It’s the first of September, you’re excited again to be able to begin anew starting a new growing cycle, a rebirth! Your Spring and Summer garden, discussed in a previous article “Natures Garden“, is pretty much quit producing, and it’s time to clear out your garden of the dead and dying plants, breaking that material up in pieces and starting a new compost pile. You know you should always have a compost pile with black gold compost ready to use and one in the process of cooking, and a new one you will start now. Add fresh compost from your oldest compost pile, tilling it in the tops 6 inches of your garden beds. You have been able to freeze a whole Winter supply of fresh fruits, veggies, nuts, and seeds. More on that shortly. Your thoughts turn to an old quote on value of gardening by Voltaire.
The glory of gardening: hands in the dirt, head in the sun, heart with nature. To nurture a garden is to feed not just the body, but the soul.
Here is your fall garden planting guide, so follow it closely. Pull any weeds that that may have grown in your beds with your weeder tool , because it’ll get all the root, too, and discard of them. DO NOT place them in your compost pile! On removing dried dead flower plants, I always leave at least 2 sunflower plants standing with 8 or 10 seed pods for all the birds to enjoy in the early part of Winter, because food is tough to come by and our neighbors come in droves to feed on the seed pods. It’s quit a sight to see a Blue Jay hanging upside down on a seed pod removing sun flower seeds to eat.
You’ve had a very successful Spring and Summer garden, producing tons of fresh veggies, fruits, nuts, and seeds, more than enough for you and your family, friends, and neighbors, to eat and enjoy all Summer long. Plus you were able to replenish your walk-in freezer with veggies and fruits for the long Winter ahead, by blanching them and then you placed them in ice water, drained them on paper towels, and fresh-froze them in 3 (one bag inside the other) lunch-size brown paper bags, so it’s tripled-bagged. You folded the bags as tight as possible and stapled them closed, and labeled them, prior to freezing them.
For those of you who don’t know, blanching (scalding in boiling water) veggies and fruits, then submerging in ice water, stops the process of oxidation. We also like freezing in brown bags better because you don’t have a problem of chemicals leaching out of plastic freezer bags, plus, the tripled-bags keep all light out and preserves freshness longer, and you’ll have very little frost form inside the paper bags or experience freezer burn.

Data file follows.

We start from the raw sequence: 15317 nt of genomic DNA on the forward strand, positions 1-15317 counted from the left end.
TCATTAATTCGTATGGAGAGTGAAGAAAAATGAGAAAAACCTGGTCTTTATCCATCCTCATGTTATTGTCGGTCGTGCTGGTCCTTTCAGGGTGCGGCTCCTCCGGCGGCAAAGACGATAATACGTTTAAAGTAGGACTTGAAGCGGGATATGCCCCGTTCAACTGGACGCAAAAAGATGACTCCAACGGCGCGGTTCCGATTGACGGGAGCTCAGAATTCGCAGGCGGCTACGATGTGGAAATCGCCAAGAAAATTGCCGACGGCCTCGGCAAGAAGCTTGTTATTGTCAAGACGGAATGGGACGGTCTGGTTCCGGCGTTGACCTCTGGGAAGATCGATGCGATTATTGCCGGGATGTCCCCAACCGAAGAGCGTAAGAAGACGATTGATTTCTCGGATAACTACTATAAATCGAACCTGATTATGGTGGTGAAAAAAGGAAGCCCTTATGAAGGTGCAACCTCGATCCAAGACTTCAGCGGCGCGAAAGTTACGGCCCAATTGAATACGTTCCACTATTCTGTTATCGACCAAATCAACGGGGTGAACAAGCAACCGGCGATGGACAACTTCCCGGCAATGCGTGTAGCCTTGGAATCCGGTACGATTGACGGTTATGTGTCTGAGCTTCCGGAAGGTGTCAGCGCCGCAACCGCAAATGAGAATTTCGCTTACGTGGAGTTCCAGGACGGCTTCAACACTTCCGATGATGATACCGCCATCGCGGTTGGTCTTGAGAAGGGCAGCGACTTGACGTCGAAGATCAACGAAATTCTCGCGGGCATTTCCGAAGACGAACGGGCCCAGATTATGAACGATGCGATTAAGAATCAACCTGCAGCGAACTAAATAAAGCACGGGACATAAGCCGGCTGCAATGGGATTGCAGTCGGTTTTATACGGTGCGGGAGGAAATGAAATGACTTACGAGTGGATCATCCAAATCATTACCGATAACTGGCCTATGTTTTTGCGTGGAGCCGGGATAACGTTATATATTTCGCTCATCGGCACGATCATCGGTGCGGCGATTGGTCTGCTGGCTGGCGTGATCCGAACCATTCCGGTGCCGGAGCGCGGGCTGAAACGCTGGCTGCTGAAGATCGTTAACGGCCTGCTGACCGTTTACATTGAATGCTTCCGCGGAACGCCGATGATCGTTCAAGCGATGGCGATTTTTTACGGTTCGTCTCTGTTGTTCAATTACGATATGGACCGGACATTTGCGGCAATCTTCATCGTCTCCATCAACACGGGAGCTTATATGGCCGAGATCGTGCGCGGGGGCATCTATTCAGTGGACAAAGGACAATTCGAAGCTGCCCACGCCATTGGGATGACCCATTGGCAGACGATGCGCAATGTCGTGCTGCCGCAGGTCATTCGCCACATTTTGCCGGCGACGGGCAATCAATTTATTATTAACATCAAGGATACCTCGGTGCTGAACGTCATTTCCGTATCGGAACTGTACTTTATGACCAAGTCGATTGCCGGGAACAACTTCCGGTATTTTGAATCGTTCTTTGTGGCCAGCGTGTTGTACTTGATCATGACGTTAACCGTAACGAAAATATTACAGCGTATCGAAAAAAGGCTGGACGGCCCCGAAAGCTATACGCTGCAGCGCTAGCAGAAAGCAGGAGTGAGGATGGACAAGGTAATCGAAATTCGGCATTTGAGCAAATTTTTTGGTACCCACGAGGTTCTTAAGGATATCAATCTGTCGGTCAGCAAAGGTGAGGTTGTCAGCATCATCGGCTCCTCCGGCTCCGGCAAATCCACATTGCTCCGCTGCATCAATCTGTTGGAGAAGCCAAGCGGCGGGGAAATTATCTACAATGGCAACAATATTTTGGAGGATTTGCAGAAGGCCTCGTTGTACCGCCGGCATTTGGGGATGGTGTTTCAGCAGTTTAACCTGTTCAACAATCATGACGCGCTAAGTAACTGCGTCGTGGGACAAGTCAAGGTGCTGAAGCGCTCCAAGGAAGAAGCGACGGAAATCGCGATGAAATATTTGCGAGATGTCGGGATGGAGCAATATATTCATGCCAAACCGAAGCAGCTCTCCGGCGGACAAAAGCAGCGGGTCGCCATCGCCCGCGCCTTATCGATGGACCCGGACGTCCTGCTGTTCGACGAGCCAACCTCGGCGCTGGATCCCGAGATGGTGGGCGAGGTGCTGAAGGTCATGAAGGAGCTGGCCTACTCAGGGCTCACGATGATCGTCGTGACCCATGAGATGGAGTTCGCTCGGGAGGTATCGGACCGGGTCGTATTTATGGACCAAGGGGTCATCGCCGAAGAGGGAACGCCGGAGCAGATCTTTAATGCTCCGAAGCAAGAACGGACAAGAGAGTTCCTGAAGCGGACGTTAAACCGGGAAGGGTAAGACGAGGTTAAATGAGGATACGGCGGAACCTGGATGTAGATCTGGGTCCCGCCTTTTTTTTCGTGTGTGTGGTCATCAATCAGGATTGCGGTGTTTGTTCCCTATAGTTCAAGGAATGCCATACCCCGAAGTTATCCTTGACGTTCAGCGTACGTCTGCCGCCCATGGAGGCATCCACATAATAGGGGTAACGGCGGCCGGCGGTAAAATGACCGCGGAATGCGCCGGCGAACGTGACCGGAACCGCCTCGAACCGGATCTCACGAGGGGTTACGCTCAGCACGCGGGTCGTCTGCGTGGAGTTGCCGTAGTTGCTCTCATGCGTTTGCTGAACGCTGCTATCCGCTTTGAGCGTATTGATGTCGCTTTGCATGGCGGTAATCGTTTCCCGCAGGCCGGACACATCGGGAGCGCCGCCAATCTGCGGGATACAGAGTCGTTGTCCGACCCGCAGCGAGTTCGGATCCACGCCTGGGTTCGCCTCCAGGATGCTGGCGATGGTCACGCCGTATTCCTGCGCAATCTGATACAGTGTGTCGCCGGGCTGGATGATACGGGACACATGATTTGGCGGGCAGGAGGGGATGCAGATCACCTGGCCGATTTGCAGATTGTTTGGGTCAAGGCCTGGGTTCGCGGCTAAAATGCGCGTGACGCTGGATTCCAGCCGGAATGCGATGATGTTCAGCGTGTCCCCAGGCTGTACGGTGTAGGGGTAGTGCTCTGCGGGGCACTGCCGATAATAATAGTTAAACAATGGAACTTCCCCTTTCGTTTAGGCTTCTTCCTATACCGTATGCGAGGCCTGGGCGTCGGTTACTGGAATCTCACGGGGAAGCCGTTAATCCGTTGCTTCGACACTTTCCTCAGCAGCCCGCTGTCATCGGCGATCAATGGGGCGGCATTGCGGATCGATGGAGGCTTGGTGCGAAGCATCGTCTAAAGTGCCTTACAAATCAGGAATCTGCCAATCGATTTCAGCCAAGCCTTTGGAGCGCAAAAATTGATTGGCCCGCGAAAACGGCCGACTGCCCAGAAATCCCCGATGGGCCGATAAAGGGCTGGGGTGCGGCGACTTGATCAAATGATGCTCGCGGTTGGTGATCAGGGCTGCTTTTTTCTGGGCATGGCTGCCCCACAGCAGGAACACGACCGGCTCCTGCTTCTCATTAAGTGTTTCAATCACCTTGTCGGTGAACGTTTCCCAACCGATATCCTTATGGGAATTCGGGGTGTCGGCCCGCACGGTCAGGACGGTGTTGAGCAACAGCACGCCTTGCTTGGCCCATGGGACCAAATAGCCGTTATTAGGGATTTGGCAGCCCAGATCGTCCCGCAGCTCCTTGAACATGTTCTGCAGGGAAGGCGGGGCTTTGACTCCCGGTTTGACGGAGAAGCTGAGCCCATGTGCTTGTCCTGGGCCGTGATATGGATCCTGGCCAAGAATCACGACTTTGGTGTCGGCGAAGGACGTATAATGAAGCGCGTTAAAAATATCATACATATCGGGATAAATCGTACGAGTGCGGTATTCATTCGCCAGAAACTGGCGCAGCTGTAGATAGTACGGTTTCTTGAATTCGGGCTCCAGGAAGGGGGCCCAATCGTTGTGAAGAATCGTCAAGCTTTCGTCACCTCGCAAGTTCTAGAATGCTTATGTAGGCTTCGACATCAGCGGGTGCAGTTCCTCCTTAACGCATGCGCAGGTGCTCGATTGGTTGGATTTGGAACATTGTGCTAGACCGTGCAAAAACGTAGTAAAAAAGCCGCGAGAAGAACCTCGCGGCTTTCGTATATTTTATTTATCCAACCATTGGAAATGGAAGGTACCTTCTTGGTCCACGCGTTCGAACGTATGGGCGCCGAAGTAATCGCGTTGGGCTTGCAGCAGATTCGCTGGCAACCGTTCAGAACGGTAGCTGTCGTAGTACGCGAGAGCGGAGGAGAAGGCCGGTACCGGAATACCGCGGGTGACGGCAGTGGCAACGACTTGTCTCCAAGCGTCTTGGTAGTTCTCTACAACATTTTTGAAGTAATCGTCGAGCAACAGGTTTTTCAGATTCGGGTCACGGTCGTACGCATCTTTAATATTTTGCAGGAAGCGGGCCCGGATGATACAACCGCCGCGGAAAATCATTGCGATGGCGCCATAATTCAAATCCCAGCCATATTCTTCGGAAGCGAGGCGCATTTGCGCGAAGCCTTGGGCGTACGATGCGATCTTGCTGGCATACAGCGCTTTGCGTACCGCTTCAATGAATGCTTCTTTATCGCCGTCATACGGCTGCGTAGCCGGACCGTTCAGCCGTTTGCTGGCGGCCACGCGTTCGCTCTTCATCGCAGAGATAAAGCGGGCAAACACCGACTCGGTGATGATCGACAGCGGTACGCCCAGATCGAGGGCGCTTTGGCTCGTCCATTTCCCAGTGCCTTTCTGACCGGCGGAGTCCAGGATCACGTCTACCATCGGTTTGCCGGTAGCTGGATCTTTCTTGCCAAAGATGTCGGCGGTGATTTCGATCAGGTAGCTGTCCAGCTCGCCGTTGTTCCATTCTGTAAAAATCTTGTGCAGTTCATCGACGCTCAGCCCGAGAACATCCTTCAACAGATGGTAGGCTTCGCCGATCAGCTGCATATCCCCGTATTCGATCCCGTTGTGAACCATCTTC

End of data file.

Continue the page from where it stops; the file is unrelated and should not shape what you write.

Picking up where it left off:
You were able to freeze yellow squash and zucchini cut up in slices for future dishes and casseroles, snap beans, speckled butter beans, Italian romas, for cooking later, white corn on the cob, and cut corn, tomatoes, whole and cut up, green peppers and poblanos, with the tops cut off and made ready for stuffing later in the Winter, okra, sliced for rolling in seasoned cornmeal and frying, and the smaller ones whole for boiling, carrots, cut in slices diagonally, strawberries, peaches, cut in pieces, for pies and ice cream, blueberries, and blackberries. You also prepared several large freezer bags of diced green peppers, poblanos, red onions, garlic, green onions, and shallots, for seasoning when you need them. In smaller individual bags, you froze separately herbs of cilantro, parsley, oregano, basil, and chives. You have got quit a Winter’s bounty of fresh, nutrient-dense fruits and veggies, seeds and nuts, prepared and in the freezer, that will taste really good when it’s 15 degrees outside and snowing sideways.
Preparing Your Raised Beds
On the raised beds that you will use for your fall garden, you will apply at least a 4-inch layer of freshly prepared, nutrient-rich compost (black gold) from your compost pile, rake it in or till it in with your rotary tiller, readying the beds for planting. You then visit your favorite local nursery and buy young organic seedling transplant plants of 24 broccoli, 12 cabbage, 12 butternut squash, 12 spaghetti squash, 12 cauliflower, 12 Brussels sprouts, and 12 tomatoes. You also pick up organic heirloom packets of seeds of turnip greens, field peas, kale, butter lettuce, butter peas, and carrots. The fall garden will use almost the entire raised bed area for the exception of the 4 outer raised beds, 2 on the end on the right and 2 on the end on the left, of the garden. In those four beds you won’t be using, you will supplement with at least 12 inches of fresh compost, and till it in so those beds will be ready for planting next Spring. Now you’re ready to start planting using the following plan: